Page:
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7.2: Evidence of a Chemical Reaction

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    289394
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    ⚙️ Learning Objectives

    • Identify the evidence for chemical reactions.


    In a chemical change, new substances are formed. In order for this to occur, the chemical bonds of the initial substances break, and the atoms that compose them separate and rearrange themselves into new substances with new chemical bonds. When this process occurs, we call it a chemical reaction. A chemical reaction is the process in which one or more substances are changed into one or more new substances.

     

            
     
            
    Figure \(\PageIndex{1}\): Clockwise from upper left. (A) Copper and nitric acid undergo a chemical change to form copper nitrate and brown, gaseous nitrogen dioxide (unknown via Wikipedia Commons). (B) A chemical reaction that gives off light, a process called chemiluminescence, occurs when a glow stick is bent, a crack is heard and the inner solutions mix together (Anton Darius via Unsplash). (C) Cooking red meat causes a number of chemical changes, including the oxidation of iron in myoglobin that results in the familiar red-to-brown color change (Justus Menke via Unsplash). (D) A banana turning brown is a chemical change as new, darker substances that have a different taste form (Bruno Emmanuelle via Unsplash).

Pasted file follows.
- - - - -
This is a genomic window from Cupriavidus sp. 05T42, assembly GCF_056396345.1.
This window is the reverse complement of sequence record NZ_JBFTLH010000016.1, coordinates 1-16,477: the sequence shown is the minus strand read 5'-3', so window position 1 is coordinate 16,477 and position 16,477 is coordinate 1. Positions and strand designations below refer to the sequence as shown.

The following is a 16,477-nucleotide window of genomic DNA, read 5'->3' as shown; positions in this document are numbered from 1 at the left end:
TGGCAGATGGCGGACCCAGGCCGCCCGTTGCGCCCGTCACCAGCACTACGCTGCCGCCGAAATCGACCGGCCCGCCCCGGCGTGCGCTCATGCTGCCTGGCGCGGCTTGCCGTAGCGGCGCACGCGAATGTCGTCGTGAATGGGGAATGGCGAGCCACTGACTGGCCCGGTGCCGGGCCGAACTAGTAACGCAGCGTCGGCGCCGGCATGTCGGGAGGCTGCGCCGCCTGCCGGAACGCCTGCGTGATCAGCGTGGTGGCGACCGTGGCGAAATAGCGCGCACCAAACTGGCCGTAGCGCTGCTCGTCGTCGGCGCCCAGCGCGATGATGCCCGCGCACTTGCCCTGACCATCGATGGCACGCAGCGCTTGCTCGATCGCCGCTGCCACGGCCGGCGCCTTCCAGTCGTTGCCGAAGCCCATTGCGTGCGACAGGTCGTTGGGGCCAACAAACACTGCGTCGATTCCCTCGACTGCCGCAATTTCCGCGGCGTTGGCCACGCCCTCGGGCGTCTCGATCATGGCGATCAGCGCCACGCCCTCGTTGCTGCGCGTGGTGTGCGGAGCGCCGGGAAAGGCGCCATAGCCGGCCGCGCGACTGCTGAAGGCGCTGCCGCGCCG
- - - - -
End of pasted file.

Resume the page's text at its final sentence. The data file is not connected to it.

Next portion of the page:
To identify a chemical reaction, we look for a chemical change. A chemical change always produces one or more types of matter that differ from the matter present before the change. The formation of rust is a chemical change because rust is a different kind of matter than the iron, oxygen, and water present before the rust formed. The explosion of nitroglycerin is a chemical change because the gases produced are very different kinds of matter from the original substance.

    Various signs of a chemical reaction include:

    1. Change in Color
    2. Formation of a Gas
    3. Formation of a Precipitate
    4. Change in Odor
    5. Change in Temperature
    6. Something is Burning
    7. Light is Being Produced
           
    Video \(\PageIndex{1}\): Evidence of a Chemical Reaction

     

    ✅ Example \(\PageIndex{1}\): Evidence of a Chemical Reaction

    Which of the following is a chemical reaction?

    1. Freezing liquid mercury.
    2. Adding yellow to blue to make green.
    3. Cutting a piece of paper into two pieces.
    4. Burning natural gas.
    5. Dissolving salt in water.

    Solution

    A, B, C, & E involve only physical changes. Burning involves a reaction with oxygen where the reacting materials have been consumed and the products have a different chemical composition, so the answer is D.

     

    ✏️ Exercise \(\PageIndex{1}\)

    Which of these involve a chemical reaction?

    1. Painting a wall blue.
    2. Mixing baking soda and vinegar to produce a gas.
    3. Ice cream melting.
    4. Boiling water.
    5. Roasting a marshmallow over a flame until it turns brown.
    Answer

    B and E


    Summary

    • Chemical reactions can be identified via a wide range of different observable factors including change in color, energy change (temperature change or light produced), gas production, something burning, and the formation of a precipitate.

     


    This page is shared under a CC BY 4.0 license and was authored, remixed, and/or curated by Marisa Alviar-Agnew & Henry Agnew (OpenStax) and Lance S. Lund (Anoka-Ramsey Community College) via source content that was edited to the style and standards of the LibreTexts platform; a detailed edit history is available upon request. 


    7.2: Evidence of a Chemical Reaction is shared under a not declared license and was authored, remixed, and/or curated by LibreTexts.

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